Thus, from 1930 until 1948, when Congress authorized the now-familiar joint tax return, the tax liability of a married couple in a community property state differed significantly from that of a married couple in a common-law state whenever only one spouse had taxable income.
The single household (income-splitting) influence of community property states caused many common-law states to begin adopting community property characteristics in state laws.
Example 2--Common-law state: X is married to Y; they live in a common-law state and each is 50 years old.
Example 4--Common-law state: X is married to Y; they live in a common-law state and each is 60 years old.
Typically, a taxpayer in a common-law state holds property with a spouse as a joint tenant.
Joint tenants: If D and K lived in a common-law state and owned the property as joint tenants or tenants by the entirety, only half of the residence would receive a new basis; thus, K's new basis would be $200,000 (($300,000 x 0.
In a common-law state
, rights to pension benefits or receivables attributable to the labor of one former spouse could be 'equitably distributed" without tax consequence to that spouse, with the other former spouse receiving cash or other assets.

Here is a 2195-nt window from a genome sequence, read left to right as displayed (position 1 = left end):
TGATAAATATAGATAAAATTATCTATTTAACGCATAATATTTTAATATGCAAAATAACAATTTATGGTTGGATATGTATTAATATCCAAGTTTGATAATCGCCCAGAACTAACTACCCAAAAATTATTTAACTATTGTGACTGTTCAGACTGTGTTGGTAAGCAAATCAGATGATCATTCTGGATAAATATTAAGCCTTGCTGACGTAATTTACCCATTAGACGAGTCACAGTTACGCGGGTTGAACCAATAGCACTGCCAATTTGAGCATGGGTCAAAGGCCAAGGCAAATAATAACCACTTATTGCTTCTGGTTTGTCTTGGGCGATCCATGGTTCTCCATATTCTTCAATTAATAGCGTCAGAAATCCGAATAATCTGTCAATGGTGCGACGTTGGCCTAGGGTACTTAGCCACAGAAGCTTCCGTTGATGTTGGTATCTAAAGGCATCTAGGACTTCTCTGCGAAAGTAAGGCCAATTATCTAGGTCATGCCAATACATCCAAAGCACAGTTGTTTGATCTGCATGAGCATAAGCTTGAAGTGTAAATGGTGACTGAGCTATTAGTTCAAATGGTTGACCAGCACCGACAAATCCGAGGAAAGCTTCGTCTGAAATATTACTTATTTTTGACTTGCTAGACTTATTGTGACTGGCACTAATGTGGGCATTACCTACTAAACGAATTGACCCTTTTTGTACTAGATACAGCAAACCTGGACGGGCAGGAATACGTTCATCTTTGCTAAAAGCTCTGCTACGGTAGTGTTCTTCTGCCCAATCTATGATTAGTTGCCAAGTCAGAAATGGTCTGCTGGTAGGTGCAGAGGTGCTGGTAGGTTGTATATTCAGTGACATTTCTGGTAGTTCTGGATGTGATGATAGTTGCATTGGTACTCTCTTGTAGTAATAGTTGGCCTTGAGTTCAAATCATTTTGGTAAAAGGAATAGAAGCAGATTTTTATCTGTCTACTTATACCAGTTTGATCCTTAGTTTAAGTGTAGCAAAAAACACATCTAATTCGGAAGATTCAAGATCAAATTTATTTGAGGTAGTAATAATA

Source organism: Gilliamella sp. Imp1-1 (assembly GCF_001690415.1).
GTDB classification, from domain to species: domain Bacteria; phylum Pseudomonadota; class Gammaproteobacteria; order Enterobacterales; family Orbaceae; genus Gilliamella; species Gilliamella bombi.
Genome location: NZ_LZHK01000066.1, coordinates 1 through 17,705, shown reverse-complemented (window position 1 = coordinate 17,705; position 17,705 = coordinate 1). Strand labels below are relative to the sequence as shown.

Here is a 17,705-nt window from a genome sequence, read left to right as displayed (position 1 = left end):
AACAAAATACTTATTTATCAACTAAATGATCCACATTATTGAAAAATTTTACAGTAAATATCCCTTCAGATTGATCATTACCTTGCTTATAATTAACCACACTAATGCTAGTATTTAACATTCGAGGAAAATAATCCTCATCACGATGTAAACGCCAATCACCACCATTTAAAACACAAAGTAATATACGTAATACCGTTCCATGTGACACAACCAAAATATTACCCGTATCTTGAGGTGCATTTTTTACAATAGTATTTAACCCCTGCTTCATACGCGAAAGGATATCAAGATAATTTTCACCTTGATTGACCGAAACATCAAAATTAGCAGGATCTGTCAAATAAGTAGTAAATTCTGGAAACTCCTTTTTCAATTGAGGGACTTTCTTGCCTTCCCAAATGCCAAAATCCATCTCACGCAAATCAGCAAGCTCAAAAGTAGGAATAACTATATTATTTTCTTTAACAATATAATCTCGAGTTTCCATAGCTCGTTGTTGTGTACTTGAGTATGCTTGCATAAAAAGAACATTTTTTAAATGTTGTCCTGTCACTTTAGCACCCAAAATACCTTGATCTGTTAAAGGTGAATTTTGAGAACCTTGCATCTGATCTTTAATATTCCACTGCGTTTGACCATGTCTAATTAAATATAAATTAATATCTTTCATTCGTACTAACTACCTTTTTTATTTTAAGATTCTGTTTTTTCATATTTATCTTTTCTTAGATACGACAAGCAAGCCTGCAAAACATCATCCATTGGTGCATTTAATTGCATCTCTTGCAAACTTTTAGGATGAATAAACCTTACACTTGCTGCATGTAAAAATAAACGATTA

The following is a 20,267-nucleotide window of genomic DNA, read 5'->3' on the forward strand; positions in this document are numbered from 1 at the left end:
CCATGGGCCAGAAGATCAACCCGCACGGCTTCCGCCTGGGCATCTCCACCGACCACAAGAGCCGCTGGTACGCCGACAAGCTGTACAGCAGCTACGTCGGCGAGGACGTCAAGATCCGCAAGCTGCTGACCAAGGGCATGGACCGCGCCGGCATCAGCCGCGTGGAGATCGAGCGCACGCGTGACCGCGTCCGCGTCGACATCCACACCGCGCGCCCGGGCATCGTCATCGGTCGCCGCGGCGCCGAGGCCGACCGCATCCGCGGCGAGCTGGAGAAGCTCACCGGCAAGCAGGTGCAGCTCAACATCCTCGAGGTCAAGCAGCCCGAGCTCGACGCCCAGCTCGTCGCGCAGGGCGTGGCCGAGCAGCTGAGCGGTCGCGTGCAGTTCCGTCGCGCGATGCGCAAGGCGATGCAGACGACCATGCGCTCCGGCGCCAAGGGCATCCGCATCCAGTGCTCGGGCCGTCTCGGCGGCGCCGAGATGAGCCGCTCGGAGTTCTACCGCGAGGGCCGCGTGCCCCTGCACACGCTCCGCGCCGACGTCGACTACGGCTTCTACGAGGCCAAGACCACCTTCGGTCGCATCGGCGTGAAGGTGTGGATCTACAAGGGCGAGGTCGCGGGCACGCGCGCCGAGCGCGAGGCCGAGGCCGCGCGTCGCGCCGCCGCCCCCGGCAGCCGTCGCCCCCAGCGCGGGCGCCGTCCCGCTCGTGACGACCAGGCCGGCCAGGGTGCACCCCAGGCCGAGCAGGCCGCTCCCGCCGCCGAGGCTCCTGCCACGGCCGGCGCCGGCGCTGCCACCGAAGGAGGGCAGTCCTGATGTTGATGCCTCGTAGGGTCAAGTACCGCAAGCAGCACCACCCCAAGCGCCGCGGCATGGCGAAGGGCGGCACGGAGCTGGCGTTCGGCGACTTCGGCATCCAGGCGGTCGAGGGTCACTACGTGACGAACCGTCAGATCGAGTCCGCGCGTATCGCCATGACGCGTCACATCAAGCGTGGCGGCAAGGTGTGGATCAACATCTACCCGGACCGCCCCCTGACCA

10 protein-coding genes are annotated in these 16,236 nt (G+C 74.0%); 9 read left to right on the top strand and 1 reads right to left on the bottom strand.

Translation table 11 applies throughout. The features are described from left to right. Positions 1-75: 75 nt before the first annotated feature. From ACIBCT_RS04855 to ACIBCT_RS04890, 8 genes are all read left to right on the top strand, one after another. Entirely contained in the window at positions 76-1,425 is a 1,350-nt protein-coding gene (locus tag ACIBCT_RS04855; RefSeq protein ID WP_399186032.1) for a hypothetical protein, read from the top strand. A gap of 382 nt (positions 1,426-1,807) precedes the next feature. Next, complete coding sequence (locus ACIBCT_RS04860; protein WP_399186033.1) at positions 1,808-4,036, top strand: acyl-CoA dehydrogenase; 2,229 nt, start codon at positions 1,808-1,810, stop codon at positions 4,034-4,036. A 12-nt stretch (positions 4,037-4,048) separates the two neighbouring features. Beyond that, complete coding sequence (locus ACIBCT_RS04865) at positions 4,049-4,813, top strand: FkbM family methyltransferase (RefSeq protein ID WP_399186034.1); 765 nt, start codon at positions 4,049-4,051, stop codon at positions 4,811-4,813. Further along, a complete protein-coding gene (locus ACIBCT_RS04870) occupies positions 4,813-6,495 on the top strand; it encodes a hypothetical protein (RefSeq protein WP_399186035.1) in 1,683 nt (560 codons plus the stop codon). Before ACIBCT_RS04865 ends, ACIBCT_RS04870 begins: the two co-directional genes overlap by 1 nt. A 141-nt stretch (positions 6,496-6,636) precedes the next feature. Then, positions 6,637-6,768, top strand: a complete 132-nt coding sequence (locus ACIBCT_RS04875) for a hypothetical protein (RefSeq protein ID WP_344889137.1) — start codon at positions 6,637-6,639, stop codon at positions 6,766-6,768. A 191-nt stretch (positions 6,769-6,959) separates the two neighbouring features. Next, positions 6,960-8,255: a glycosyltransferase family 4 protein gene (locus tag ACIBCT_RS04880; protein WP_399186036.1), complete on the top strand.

Moreover, as a result of the Earl decision, couples in common-law states
had no way to replicate this intra-spousal income-shifting.
Chapters cover contrasts between the estates of persons in community-property jurisdictions and those in common-law states
, and restraints on the transfer of wealth.
The Administration's proposal would eliminate the (apparent potential) inconsistent treatment among decedents in community property and common-law states, by disallowing the stepped-up basis for property that never passed from a decedent to a surviving spouse in community property states.
Under present law, separate property of one spouse receives similar treatment in common-law states and community property states.
Most of the Supreme Court justices of antebellum Louisiana were trained in common-law states
, but Louisiana slave law continued to be influenced by formal codes inherited from the French and Spanish colonial periods.